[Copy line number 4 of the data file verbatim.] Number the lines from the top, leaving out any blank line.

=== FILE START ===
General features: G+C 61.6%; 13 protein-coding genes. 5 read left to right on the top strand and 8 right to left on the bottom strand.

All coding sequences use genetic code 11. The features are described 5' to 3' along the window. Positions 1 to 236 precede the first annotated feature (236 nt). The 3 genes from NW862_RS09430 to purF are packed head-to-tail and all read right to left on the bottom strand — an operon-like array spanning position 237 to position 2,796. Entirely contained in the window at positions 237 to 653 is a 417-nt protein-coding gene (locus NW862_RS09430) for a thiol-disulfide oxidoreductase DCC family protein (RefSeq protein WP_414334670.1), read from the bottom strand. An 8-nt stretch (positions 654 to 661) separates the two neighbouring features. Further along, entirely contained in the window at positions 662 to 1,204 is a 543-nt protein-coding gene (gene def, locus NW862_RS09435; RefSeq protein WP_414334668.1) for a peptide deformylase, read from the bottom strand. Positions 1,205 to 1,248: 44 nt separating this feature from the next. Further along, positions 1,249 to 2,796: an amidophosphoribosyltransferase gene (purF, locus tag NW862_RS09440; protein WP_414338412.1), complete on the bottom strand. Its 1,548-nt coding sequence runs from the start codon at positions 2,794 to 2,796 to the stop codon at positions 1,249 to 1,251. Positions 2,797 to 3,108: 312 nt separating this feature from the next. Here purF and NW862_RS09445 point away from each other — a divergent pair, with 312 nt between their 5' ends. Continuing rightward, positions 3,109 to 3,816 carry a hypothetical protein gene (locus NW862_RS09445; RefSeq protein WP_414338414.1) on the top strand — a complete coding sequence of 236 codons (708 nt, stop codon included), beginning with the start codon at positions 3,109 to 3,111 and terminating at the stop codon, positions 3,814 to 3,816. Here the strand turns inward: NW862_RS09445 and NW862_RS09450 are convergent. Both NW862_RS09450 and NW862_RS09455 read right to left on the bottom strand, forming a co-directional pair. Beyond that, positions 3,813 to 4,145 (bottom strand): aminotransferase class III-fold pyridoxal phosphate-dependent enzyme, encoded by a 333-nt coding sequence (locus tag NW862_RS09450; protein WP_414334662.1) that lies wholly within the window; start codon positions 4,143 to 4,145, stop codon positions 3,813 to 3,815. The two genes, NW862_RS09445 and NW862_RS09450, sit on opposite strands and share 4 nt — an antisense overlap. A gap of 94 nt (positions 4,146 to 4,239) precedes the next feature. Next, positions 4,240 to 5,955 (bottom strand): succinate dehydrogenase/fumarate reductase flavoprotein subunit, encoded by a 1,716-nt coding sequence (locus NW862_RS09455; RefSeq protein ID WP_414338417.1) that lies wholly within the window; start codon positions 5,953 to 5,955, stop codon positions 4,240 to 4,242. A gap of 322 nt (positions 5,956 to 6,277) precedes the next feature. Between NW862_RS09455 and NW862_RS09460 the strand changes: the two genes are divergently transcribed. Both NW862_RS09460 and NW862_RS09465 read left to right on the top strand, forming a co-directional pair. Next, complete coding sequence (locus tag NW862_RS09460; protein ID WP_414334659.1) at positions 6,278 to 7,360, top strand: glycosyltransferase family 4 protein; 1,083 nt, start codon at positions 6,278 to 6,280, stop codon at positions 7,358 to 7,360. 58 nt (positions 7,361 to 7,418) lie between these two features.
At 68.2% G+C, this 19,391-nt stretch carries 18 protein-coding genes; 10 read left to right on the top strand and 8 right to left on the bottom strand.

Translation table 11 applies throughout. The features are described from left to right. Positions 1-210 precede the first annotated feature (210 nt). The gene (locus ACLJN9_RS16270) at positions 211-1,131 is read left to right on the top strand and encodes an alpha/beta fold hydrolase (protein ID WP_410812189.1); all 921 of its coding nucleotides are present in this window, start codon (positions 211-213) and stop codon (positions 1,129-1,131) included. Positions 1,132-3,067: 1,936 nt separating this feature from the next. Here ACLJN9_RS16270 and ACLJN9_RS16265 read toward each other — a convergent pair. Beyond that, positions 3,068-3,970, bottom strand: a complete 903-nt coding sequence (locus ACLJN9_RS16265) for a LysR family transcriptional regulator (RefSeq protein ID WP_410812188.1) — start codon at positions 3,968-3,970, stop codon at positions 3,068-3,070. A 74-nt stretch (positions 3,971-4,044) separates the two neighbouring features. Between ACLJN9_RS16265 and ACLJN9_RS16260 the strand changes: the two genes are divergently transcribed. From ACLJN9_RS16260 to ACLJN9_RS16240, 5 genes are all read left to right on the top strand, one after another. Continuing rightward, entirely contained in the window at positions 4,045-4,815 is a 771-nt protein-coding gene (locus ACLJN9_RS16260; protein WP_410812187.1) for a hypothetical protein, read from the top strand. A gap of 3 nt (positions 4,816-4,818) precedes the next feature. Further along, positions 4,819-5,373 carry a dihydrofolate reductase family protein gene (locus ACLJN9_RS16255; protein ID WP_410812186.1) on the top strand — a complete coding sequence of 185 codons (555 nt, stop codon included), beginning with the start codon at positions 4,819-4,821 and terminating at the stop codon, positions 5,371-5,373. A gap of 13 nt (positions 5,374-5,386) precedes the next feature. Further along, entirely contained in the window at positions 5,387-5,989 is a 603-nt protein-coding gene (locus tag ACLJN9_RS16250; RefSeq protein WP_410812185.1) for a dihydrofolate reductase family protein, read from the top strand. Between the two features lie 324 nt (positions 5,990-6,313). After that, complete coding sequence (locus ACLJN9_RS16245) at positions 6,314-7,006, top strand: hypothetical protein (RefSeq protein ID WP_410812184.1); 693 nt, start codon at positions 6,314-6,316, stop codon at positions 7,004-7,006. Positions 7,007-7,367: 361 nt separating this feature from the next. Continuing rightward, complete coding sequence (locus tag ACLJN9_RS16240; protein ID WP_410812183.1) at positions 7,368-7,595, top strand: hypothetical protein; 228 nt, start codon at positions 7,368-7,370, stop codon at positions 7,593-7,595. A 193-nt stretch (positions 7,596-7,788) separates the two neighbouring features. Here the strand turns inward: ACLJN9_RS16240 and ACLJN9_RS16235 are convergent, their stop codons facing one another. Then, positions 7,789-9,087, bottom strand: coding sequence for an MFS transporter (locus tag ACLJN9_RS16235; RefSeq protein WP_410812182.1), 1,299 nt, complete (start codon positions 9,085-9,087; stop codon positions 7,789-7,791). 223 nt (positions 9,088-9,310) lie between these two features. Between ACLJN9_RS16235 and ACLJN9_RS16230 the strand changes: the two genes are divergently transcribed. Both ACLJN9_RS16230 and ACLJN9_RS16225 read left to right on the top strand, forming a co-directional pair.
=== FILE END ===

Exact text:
Translation table 11 applies throughout. The features are described from left to right. Positions 1-210 precede the first annotated feature (210 nt). The gene (locus ACLJN9_RS16270) at positions 211-1,131 is read left to right on the top strand and encodes an alpha/beta fold hydrolase (protein ID WP_410812189.1); all 921 of its coding nucleotides are present in this window, start codon (positions 211-213) and stop codon (positions 1,129-1,131) included. Positions 1,132-3,067: 1,936 nt separating this feature from the next. Here ACLJN9_RS16270 and ACLJN9_RS16265 read toward each other — a convergent pair. Beyond that, positions 3,068-3,970, bottom strand: a complete 903-nt coding sequence (locus ACLJN9_RS16265) for a LysR family transcriptional regulator (RefSeq protein ID WP_410812188.1) — start codon at positions 3,968-3,970, stop codon at positions 3,068-3,070. A 74-nt stretch (positions 3,971-4,044) separates the two neighbouring features. Between ACLJN9_RS16265 and ACLJN9_RS16260 the strand changes: the two genes are divergently transcribed. From ACLJN9_RS16260 to ACLJN9_RS16240, 5 genes are all read left to right on the top strand, one after another. Continuing rightward, entirely contained in the window at positions 4,045-4,815 is a 771-nt protein-coding gene (locus ACLJN9_RS16260; protein WP_410812187.1) for a hypothetical protein, read from the top strand. A gap of 3 nt (positions 4,816-4,818) precedes the next feature. Further along, positions 4,819-5,373 carry a dihydrofolate reductase family protein gene (locus ACLJN9_RS16255; protein ID WP_410812186.1) on the top strand — a complete coding sequence of 185 codons (555 nt, stop codon included), beginning with the start codon at positions 4,819-4,821 and terminating at the stop codon, positions 5,371-5,373. A gap of 13 nt (positions 5,374-5,386) precedes the next feature. Further along, entirely contained in the window at positions 5,387-5,989 is a 603-nt protein-coding gene (locus tag ACLJN9_RS16250; RefSeq protein WP_410812185.1) for a dihydrofolate reductase family protein, read from the top strand. Between the two features lie 324 nt (positions 5,990-6,313). After that, complete coding sequence (locus ACLJN9_RS16245) at positions 6,314-7,006, top strand: hypothetical protein (RefSeq protein ID WP_410812184.1); 693 nt, start codon at positions 6,314-6,316, stop codon at positions 7,004-7,006. Positions 7,007-7,367: 361 nt separating this feature from the next. Continuing rightward, complete coding sequence (locus tag ACLJN9_RS16240; protein ID WP_410812183.1) at positions 7,368-7,595, top strand: hypothetical protein; 228 nt, start codon at positions 7,368-7,370, stop codon at positions 7,593-7,595. A 193-nt stretch (positions 7,596-7,788) separates the two neighbouring features. Here the strand turns inward: ACLJN9_RS16240 and ACLJN9_RS16235 are convergent, their stop codons facing one another. Then, positions 7,789-9,087, bottom strand: coding sequence for an MFS transporter (locus tag ACLJN9_RS16235; RefSeq protein WP_410812182.1), 1,299 nt, complete (start codon positions 9,085-9,087; stop codon positions 7,789-7,791). 223 nt (positions 9,088-9,310) lie between these two features. Between ACLJN9_RS16235 and ACLJN9_RS16230 the strand changes: the two genes are divergently transcribed. Both ACLJN9_RS16230 and ACLJN9_RS16225 read left to right on the top strand, forming a co-directional pair.